Taking stock of Dickens on business
Books by, or relating to, Charles Dickens for sale inside the Charles Dickens Museum on December 7, 2012 in London, England.
These are the last days before Christmas. In the basement of this church in West London, a theater group rehearses a musical version of “A Christmas Carol” -- Charles Dickens’ classic tale about a money-grubbing old miser named Scrooge. Dickens wrote the story as a critique of the greed and misery he saw in 19th century Britain.
Actor Tony Bell stars as Scrooge in the production. He says today, in this era of the 99 percent versus the 1 percent, Dickens’ message still rings true.
“I think that Dickens feels that capitalism breeds inequality,” says Bell.
Many believe it also gives rise to nefarious business practices and the kind of mass poverty that made life, well, Dickensian.
However, Sarah Skwire, a fellow at the Liberty Fund who writes about Dickens, says Dickens is often misinterpreted.
“We are often presented in Dickens with pictures of business at its very worst -- with business as a force only for evil and destruction,” says Skwire. “But when we start to look at a wider range of his portraits of business, we get a very different picture.”
A positive picture. Skwire says unlike like other writers of the time -- who wrote only about the upper classes -- Dickens’ portrays characters who actually work for a living.
“Dickens shows us people from all levels of life working at all sorts of jobs,” says Skwire. “There’s just all of this commerce that’s going on all of the time.”
Imagine a crowded market street in 19th century London with traders calling out their wares.
“We have street sweepers,” says Skwire, “and people who own bars and restaurants.”
Along with poultry sellers and factory workers. Bruce Bueno de Mesquita is a political scientist at New York University and the author of “The Trial of Ebenezer Scrooge." He says Dickens was always torn between the poverty of the industrial era, and industrialization as a way out of poverty.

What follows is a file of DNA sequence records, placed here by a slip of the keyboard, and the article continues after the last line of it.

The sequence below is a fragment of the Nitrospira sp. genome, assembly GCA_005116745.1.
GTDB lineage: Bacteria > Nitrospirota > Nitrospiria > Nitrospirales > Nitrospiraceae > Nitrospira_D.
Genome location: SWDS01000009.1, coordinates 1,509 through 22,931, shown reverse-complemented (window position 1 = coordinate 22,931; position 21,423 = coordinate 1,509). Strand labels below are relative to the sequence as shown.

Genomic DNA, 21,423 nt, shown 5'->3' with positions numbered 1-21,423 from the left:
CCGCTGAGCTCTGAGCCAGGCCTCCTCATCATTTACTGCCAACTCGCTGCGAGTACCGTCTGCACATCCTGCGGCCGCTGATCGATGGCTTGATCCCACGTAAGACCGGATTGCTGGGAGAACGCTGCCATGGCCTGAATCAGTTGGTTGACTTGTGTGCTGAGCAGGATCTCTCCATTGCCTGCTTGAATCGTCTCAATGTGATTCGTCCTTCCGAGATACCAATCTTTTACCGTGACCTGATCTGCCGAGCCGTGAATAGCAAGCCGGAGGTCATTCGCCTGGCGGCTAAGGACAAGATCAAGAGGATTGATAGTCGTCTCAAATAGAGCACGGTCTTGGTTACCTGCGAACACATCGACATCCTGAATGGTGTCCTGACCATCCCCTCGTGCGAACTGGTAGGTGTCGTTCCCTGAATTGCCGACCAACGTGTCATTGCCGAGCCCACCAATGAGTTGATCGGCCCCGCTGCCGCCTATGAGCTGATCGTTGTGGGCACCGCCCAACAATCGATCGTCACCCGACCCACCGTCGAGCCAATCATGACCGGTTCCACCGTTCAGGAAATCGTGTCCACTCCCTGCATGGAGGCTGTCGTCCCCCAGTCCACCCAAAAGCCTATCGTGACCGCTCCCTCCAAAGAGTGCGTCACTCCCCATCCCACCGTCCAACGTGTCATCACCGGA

“He certainly wanted to be anti-business,” says Bueno de Mesquita. “But we can’t help but notice that he seems to admire it.”
In fact, Dickens was a businessman himself. Florian Schweitzer of the Dickens Museum in London says the author was among the highest-paid writers of his day.
“The interesting thing about the ‘Christmas Carol,’” says Schweitzer, “is Dickens profoundly believed that it would make a lot of money for himself.”
He says Dickens invested heavily in an expensive, illustrated edition of “A Christmas Carol." Sure he wanted to change social norms around wealth and poverty, but he also thought the book would sell a lot of copies. In fact, Schweitzer says the production costs were too high.
“And he ended up being out of pocket for writing ‘A Christmas Carol,’” says Schweitzer.
Making Dickens, on this occasion at least, a worse businessman than Scrooge.